The retirement landscape is being heavily impacted by economic volatility stemming from high levels of inflation, so anyone that is either on the cusp of retirement or newly-retired would be well-suited by the development of a financial plan. That plan might be optimized with a reverse mortgage, according to a column published this week at Kiplinger.
“A portfolio tends to be largest near retirement, just before those savings are about to be drawn down,” the column reads. “These days, however, most portfolios have lost value; the S&P 500 is down about 20% so far this year. The financial industry has a name for this scenario: sequence of return risk.”
That type of risk has been discussed a lot by Wade Pfau, professor of retirement income at the American College of Financial Services in King of Prussia, Pa., who spoke to Kiplinger for the story.
“You need to sell a larger number of shares to get the same amount of money. Those shares are then gone so even if the market bounces back, your portfolio won’t recover as much,” he said.
However, for someone further along in retirement, that risk is less pronounced, the column reads.
“Sequence of return risk is less of a concern for someone further along in retirement because retirees typically shift to safer, more conservative investments and have fewer years to pay for,” the column says. “Plus, these investors may have benefited from portfolios boosted by strong returns early in retirement.”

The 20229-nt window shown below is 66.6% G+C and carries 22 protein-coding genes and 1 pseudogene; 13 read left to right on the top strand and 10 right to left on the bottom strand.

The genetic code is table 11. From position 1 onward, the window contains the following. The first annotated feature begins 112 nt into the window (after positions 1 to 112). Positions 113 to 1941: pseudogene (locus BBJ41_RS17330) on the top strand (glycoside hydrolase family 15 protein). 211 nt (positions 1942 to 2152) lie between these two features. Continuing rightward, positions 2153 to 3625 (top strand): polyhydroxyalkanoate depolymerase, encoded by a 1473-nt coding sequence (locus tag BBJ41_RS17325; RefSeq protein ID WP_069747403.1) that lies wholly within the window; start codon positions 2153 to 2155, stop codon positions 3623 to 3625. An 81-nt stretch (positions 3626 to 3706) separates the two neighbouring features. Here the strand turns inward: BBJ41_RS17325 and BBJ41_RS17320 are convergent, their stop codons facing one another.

However, a plan for a bad situation is always advisable, and there are situations where a reverse mortgage could fit well into such a plan, the column says based on input from Pfau.
“Pfau also suggests looking into your other assets, like borrowing the cash value from a life insurance policy or using a reverse mortgage to tap into your home equity, as alternative sources of income while the market is down,” the column reads. “When the market recovers, he says it’s up to you whether you want to pay back those loans, depending on how much you want to leave heirs.”
Other tips to overcome current economic challenges could include lowering a withdrawal rate; adding new diversity to a portfolio to potentially make it more resilient to different pressures; or the consideration of an annuity.
Read the column at Kiplinger.